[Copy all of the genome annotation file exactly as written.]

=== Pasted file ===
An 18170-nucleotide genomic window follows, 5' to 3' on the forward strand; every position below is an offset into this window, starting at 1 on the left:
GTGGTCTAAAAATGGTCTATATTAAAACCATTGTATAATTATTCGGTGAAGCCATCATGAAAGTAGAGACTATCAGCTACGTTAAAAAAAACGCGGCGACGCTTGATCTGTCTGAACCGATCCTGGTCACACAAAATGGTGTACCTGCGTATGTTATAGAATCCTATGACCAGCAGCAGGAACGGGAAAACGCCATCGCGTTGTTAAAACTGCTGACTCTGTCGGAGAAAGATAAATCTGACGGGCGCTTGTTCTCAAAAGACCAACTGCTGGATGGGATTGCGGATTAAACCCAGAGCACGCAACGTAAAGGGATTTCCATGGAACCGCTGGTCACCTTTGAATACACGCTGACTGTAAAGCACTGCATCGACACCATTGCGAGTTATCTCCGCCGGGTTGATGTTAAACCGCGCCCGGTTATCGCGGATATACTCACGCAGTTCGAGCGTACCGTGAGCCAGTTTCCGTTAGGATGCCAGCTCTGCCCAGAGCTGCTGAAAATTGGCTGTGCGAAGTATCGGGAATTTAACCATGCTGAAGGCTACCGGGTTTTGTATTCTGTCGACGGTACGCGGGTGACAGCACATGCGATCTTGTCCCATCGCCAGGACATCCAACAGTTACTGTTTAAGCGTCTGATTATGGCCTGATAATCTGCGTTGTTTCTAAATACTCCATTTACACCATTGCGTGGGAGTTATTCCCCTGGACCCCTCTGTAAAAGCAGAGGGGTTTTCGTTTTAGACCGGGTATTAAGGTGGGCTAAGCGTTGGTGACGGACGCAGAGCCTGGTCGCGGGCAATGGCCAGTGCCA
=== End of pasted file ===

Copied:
An 18170-nucleotide genomic window follows, 5' to 3' on the forward strand; every position below is an offset into this window, starting at 1 on the left:
GTGGTCTAAAAATGGTCTATATTAAAACCATTGTATAATTATTCGGTGAAGCCATCATGAAAGTAGAGACTATCAGCTACGTTAAAAAAAACGCGGCGACGCTTGATCTGTCTGAACCGATCCTGGTCACACAAAATGGTGTACCTGCGTATGTTATAGAATCCTATGACCAGCAGCAGGAACGGGAAAACGCCATCGCGTTGTTAAAACTGCTGACTCTGTCGGAGAAAGATAAATCTGACGGGCGCTTGTTCTCAAAAGACCAACTGCTGGATGGGATTGCGGATTAAACCCAGAGCACGCAACGTAAAGGGATTTCCATGGAACCGCTGGTCACCTTTGAATACACGCTGACTGTAAAGCACTGCATCGACACCATTGCGAGTTATCTCCGCCGGGTTGATGTTAAACCGCGCCCGGTTATCGCGGATATACTCACGCAGTTCGAGCGTACCGTGAGCCAGTTTCCGTTAGGATGCCAGCTCTGCCCAGAGCTGCTGAAAATTGGCTGTGCGAAGTATCGGGAATTTAACCATGCTGAAGGCTACCGGGTTTTGTATTCTGTCGACGGTACGCGGGTGACAGCACATGCGATCTTGTCCCATCGCCAGGACATCCAACAGTTACTGTTTAAGCGTCTGATTATGGCCTGATAATCTGCGTTGTTTCTAAATACTCCATTTACACCATTGCGTGGGAGTTATTCCCCTGGACCCCTCTGTAAAAGCAGAGGGGTTTTCGTTTTAGACCGGGTATTAAGGTGGGCTAAGCGTTGGTGACGGACGCAGAGCCTGGTCGCGGGCAATGGCCAGTGCCA